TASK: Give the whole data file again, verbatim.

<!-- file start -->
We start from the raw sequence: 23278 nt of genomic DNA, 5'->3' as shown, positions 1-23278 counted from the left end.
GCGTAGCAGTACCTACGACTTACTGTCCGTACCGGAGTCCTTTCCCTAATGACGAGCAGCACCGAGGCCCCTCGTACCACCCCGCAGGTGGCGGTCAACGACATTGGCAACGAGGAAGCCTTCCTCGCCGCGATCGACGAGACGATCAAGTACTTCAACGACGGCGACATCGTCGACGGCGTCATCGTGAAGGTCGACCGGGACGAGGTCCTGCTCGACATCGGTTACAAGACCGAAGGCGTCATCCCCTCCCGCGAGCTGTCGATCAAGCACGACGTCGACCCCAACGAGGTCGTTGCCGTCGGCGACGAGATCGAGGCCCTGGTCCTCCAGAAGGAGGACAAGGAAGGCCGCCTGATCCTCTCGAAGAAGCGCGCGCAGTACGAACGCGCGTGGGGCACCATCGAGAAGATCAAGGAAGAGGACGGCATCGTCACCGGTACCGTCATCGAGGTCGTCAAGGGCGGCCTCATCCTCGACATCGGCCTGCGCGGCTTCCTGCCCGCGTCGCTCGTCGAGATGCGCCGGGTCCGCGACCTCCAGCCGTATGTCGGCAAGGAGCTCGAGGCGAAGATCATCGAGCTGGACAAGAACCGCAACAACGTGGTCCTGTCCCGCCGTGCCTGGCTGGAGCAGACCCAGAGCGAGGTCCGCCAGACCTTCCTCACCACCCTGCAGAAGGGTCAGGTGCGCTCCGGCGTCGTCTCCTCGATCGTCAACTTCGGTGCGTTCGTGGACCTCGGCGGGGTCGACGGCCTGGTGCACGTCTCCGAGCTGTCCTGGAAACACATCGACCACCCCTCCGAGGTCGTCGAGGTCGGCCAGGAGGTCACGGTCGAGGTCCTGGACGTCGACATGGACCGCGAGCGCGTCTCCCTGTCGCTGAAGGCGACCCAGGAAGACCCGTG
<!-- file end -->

We start from the raw sequence: 23278 nt of genomic DNA, 5'->3' as shown, positions 1-23278 counted from the left end.
GCGTAGCAGTACCTACGACTTACTGTCCGTACCGGAGTCCTTTCCCTAATGACGAGCAGCACCGAGGCCCCTCGTACCACCCCGCAGGTGGCGGTCAACGACATTGGCAACGAGGAAGCCTTCCTCGCCGCGATCGACGAGACGATCAAGTACTTCAACGACGGCGACATCGTCGACGGCGTCATCGTGAAGGTCGACCGGGACGAGGTCCTGCTCGACATCGGTTACAAGACCGAAGGCGTCATCCCCTCCCGCGAGCTGTCGATCAAGCACGACGTCGACCCCAACGAGGTCGTTGCCGTCGGCGACGAGATCGAGGCCCTGGTCCTCCAGAAGGAGGACAAGGAAGGCCGCCTGATCCTCTCGAAGAAGCGCGCGCAGTACGAACGCGCGTGGGGCACCATCGAGAAGATCAAGGAAGAGGACGGCATCGTCACCGGTACCGTCATCGAGGTCGTCAAGGGCGGCCTCATCCTCGACATCGGCCTGCGCGGCTTCCTGCCCGCGTCGCTCGTCGAGATGCGCCGGGTCCGCGACCTCCAGCCGTATGTCGGCAAGGAGCTCGAGGCGAAGATCATCGAGCTGGACAAGAACCGCAACAACGTGGTCCTGTCCCGCCGTGCCTGGCTGGAGCAGACCCAGAGCGAGGTCCGCCAGACCTTCCTCACCACCCTGCAGAAGGGTCAGGTGCGCTCCGGCGTCGTCTCCTCGATCGTCAACTTCGGTGCGTTCGTGGACCTCGGCGGGGTCGACGGCCTGGTGCACGTCTCCGAGCTGTCCTGGAAACACATCGACCACCCCTCCGAGGTCGTCGAGGTCGGCCAGGAGGTCACGGTCGAGGTCCTGGACGTCGACATGGACCGCGAGCGCGTCTCCCTGTCGCTGAAGGCGACCCAGGAAGACCCGTG